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Signs of a Heroin Overdose

Heroin is a synthetic painkiller, it’s incredibly potent, and it’s responsible for tens of thousands of overdoses in the United States every year. The United States remains in a declared state of emergency regarding the opioid addiction epidemic and the overdoses that have inevitably come with it.

Since the event of a heroin overdose has become somewhat commonplace, all Americans need to recognize the signs of overdose. Addiction does not discriminate, and you never know when you’ll be in the right place to save a life.

The Body’s Response to a Heroin Overdose

Heroin is a depressant, which means it affects the central nervous system like alcohol and prescription opioids. When a person puts heroin into their body, blood pressure lowers, heart rate decreases, and body temperature begins to fall.

Heroin is incredibly addictive and sought after due to its intense sedative effects. Heroin reduces anxiety, feelings of discomfort, and physical, emotional, and mental pain.
When administered in ample amounts, or even small quantities laced with additional substances, such as fentanyl or carfentanil (both extremely potent and dangerous), the chances of a heroin overdose increase substantially. In an overdose situation, the person has likely induced respiratory failure, and coma and death are not far off.

The Early Stages of a Heroin Overdose

Heroin ushers in an initial feeling of euphoria, overall well-being, and energy, but it doesn’t take long for sedative effects to set in. After the energy burst, the person will become drowsy, nodding off often. This sleepiness occurs even when an overdose isn’t taking hold, so it’s essential to recognize the early signs of overdose, including:

  • Confusion and disorientation
  • Nausea
  • Pale skin along with blue lips and fingernails
  • Tiny pupils in the eyes
  • Shallow breathing or gasping for air
  • Discolored tongue and a weak pulse

In this stage of a heroin overdose, it’s crucial for the person experiencing symptoms to receive medical attention. If they don’t, the next signs of the overdose will begin to take hold.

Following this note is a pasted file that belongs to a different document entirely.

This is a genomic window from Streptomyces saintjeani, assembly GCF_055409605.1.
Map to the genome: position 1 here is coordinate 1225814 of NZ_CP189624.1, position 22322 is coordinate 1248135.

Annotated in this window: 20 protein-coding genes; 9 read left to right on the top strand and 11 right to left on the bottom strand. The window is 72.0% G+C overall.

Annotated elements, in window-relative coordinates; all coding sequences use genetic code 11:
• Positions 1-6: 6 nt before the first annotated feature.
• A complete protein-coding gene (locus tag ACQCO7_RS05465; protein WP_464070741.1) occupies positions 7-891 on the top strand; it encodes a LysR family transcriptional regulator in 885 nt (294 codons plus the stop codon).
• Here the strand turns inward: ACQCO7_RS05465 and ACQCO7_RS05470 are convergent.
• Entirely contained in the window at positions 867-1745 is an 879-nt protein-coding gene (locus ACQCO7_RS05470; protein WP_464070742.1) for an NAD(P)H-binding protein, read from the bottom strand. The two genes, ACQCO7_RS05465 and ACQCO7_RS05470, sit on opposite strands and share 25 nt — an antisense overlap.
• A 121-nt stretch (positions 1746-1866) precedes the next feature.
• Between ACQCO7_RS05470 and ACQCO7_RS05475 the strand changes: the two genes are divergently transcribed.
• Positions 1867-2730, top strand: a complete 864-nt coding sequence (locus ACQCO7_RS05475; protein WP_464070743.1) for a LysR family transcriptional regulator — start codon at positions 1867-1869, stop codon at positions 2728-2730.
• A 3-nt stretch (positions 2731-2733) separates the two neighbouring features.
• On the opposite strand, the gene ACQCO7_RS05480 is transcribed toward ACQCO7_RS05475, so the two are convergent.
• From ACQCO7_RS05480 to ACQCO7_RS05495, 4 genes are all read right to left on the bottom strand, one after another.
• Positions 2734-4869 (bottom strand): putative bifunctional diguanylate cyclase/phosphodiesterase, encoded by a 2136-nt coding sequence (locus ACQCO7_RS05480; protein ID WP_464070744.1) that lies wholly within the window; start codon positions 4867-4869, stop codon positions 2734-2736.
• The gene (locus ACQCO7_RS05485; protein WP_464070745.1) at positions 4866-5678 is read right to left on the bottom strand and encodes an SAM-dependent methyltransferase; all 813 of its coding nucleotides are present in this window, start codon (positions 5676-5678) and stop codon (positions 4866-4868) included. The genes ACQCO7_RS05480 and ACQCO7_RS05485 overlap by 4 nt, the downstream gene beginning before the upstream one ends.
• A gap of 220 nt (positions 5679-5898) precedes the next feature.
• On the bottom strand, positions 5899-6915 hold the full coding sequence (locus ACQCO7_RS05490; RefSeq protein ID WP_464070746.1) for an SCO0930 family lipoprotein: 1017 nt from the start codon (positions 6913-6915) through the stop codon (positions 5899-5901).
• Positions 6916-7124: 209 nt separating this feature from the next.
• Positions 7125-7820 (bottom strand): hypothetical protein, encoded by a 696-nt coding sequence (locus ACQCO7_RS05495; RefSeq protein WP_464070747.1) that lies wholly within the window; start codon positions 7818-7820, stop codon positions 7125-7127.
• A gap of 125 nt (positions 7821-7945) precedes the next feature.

The Progression of a Heroin Overdose

When left medically unattended, a heroin overdose will quickly advance to unstable ground. The signs of a progressing heroin overdose are:

  • Difficulty staying awake
  • Muscle spasms and seizures
  • Delirium
  • Vomiting
  • Coma

If the person experiencing an overdose falls into a coma, they may vomit while unconscious, causing choking and aspiration in the lungs. When left alone, those in the grip of an overdose may eventually stop breathing and pass away. Falling into a coma causes a significant risk of permanent brain damage if they survive the overdose.

Recognizing a Heroin Overdose

If you suspect that you or your loved one is experiencing an overdose, call for medical help immediately. Staying awake and talking is crucial in the early stages of overdose while waiting for medical to arrive on the scene.

Overdoses are terrifying. However, knowledge is power. Understanding the signs of overdose and how to best help the person in distress is vital to their survival chances.
Keep in mind that many states have laws that prevent those who report a drug overdose from facing criminal charges. Due to the opioid epidemic, first responders now carry reversal drugs with them that can stop opioid effects in their tracks. Your phone call can prevent a life from cutting short, so don’t hesitate.

Start Over with Renaissance Recovery Today

An overdose is often the life-changing event that many people experience that triggers them to change their destructive relationship with heroin and other drugs or alcohol. If you’re ready to reach out for help, the professionals at Renaissance Recovery are waiting to discuss possible treatment with you.

There is nothing more important than your recovery. Contact Renaissance Recovery today either by calling [Direct] or completing our secure online form for more information.

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Renaissance Recovery Coronavirus Policy Update

As the national pandemic continues to make it increasingly difficult for individuals to receive quality aftercare, The District Recovery Community & Renaissance Recovery has provided a solution to all those seeking long term care. We are proud to announce that we will be offering all aspects of our treatment including intimate groups, one on one therapy, and case management to individuals in all states from the comfort and safety of your home. This is a great option for clients that are in need of continued treatment, but are returning home to be with their families during this time.

The District Recovery Community and Renaissance Recovery will remain in operation during this time and continue to serve our mission of treating those suffering from alcoholism and addiction.

We encourage you all to reach out to learn more about how we can work together to ensure that our clients remain sober, safe, and continue to get the help that they need.